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An effective clerk’s responsibilities to the governing board

4 Jan

I           The governing board’s tripod

The effectiveness of a governing board is dependent on a range of factors.  It is difficult to put these factors in a pecking order of importance.   However, every person on the governing board should operate with conscientious and probity by

(i)         discharging her/his responsibilities responsibly and

(ii)        acting in concert with the other governors to make the whole greater than that of the sum of the parts.

Three important people stand out with their noses just ahead of the rest of the members of the governing board. They are the chair, the headteacher and the clerk. The legislation prescribes that every school/academy must have a headteacher and chair on and a clerk serving the governing board. However, the headteacher may opt not to be a governor, though her/his attendance at the meetings is imperative.

  • The chair holds the reins of operations. S/he invests more time and effort than the rank and file of governors and is the port of call in emergencies.
  • The headteacher acts as the point of contact between the governing board and the school’s community, i.e. the pupils, staff and parents. S/he operates as a conduit for communication or (to mix my metaphors) a gatekeeper – ensuring that governors keep their noses out of issues of management.  However, the headteacher in the latter role – the management supremo – could also be obstructive – a definite no-no – and block governors from discharging their responsibilities.
  • Last, but by no means the least, every governing board has a clerk. In the halcyon days, the clerk operated as a glorified cleric (in a non-religious way).   Not so any more.

Much has been written about the role of the chair and the headteacher, vis-à-vis governors’ efficiency and effectiveness; much less about the role of the clerk.  The National Governors’ Association has spearheaded training for clerks so that they can understand governance, develop knowledge, secure the skills necessary to service the needs of governors and governing boards and act as the governing board’s trusted adviser.  It is a vital role for governors to discharge their responsibilities responsibly if the governing board is to act efficiently and effectively, adding value to the school/academy.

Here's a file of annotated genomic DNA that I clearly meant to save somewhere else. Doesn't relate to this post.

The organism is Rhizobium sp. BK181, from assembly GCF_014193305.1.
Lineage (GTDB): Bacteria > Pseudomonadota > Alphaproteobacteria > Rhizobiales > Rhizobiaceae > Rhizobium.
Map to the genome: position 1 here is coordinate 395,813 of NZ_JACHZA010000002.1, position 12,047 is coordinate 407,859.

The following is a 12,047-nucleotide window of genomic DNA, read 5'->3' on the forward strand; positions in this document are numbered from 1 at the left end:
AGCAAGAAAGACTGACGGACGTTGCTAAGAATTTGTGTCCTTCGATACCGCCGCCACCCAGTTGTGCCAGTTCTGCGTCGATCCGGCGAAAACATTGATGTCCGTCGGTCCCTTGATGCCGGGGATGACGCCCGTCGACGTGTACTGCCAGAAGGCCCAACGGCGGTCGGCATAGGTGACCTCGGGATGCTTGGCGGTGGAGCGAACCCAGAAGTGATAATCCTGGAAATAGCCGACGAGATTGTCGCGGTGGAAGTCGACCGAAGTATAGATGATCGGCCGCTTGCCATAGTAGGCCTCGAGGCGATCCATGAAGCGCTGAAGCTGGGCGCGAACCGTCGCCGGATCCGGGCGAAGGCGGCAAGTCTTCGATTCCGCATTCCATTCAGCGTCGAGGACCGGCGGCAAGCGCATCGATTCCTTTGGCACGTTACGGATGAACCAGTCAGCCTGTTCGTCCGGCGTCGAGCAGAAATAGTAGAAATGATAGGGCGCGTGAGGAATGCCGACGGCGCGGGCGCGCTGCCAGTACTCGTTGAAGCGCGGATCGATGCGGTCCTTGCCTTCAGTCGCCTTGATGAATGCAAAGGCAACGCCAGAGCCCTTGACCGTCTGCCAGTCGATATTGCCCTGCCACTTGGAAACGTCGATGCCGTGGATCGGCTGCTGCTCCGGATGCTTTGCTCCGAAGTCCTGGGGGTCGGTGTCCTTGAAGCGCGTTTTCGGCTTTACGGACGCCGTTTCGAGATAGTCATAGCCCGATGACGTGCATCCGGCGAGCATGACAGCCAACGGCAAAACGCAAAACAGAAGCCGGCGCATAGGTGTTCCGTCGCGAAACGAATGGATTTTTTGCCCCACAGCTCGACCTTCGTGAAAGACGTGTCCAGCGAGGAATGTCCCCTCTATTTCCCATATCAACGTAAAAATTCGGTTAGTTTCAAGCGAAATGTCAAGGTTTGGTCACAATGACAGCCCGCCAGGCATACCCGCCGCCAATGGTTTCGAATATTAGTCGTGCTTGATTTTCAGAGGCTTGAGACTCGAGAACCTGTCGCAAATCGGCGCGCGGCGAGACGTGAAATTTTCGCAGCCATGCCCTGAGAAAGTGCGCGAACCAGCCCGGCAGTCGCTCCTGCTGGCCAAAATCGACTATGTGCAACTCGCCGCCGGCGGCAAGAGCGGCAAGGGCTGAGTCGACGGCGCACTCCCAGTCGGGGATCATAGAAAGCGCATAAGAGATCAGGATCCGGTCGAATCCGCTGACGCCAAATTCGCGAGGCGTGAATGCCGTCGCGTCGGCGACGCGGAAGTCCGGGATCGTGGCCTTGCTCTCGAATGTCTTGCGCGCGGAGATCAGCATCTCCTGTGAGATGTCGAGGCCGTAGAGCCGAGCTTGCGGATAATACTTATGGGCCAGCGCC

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Clerking Governing Bodies Professionally

18 Aug

I        The Clerk Competency Framework and how it can be used

Not so long ago, the National Governors’ Association proposed that the clerk to the governing board should be renamed the “director of governance”.   This is unsurprising, as the responsibilities of the clerk have grown in proportion to those of the governors she/he serves.

In April 2017, the Department for Education (DfE) published a competency framework for clerking.  It provides non-statutory guidance on what it takes to make clerks effective in maintained schools, academies and multi-academy trusts.

How can the framework be used?

Governing boards can use the framework in several ways.

(i)         The first is to understand the role of professional clerking and how it can improve governance.

(ii)        They can treat the competencies as a template for a person specification when recruiting clerks.

(iii)       The framework may be used to set clerks their objectives and for performance appraisals.

(iv)       Finally, the document may be used to identify where improvements may be required in the service they receive from their clerk.

In turn, professional clerks can use the framework to assess their own practice and identify their training needs.

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